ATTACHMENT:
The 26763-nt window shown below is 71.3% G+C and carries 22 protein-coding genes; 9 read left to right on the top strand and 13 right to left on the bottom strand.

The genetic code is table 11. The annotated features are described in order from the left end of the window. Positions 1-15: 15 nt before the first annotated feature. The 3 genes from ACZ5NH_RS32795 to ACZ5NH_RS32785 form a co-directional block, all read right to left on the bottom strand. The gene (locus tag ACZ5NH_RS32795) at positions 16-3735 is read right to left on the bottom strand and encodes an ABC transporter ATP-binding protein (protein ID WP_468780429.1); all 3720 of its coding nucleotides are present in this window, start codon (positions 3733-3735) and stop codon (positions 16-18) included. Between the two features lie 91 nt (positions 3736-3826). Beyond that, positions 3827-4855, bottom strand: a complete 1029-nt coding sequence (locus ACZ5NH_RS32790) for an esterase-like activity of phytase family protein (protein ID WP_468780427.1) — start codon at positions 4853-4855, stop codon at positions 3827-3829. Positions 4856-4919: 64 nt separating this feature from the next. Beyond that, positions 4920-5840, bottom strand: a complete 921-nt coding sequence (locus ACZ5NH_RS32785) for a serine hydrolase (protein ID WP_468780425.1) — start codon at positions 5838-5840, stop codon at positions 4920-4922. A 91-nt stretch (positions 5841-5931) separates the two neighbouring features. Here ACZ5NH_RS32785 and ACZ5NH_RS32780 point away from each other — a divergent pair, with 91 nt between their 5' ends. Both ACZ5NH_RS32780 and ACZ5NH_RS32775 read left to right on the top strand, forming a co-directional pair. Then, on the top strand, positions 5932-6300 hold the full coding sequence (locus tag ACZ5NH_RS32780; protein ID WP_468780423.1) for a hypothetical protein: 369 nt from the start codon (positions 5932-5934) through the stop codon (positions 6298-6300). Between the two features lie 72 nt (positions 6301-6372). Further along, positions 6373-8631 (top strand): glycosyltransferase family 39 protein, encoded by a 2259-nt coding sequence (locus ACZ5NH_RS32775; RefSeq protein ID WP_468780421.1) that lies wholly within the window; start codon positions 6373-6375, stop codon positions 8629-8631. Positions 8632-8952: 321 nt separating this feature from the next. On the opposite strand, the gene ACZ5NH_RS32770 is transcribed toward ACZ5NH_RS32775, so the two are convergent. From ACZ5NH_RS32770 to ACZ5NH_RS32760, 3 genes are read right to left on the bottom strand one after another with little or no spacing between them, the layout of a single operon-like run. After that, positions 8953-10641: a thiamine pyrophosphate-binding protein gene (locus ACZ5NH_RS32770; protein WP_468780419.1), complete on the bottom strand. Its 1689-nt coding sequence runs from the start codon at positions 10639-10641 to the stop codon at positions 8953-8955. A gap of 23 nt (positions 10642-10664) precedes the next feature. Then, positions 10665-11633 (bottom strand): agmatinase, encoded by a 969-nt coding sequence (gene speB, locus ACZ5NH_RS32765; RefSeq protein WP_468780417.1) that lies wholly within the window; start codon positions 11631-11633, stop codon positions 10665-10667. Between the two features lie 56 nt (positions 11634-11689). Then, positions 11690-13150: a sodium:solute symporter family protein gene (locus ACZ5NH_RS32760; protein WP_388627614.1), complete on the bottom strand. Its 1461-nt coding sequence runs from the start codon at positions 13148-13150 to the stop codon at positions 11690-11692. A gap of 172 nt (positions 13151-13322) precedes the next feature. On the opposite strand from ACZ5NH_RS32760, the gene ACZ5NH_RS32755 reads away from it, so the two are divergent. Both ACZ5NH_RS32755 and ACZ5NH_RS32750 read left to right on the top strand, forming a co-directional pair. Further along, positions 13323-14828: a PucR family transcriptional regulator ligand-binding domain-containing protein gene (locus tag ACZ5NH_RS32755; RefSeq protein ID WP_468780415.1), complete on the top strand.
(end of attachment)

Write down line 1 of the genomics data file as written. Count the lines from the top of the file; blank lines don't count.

The 26763-nt window shown below is 71.3% G+C and carries 22 protein-coding genes; 9 read left to right on the top strand and 13 right to left on the bottom strand.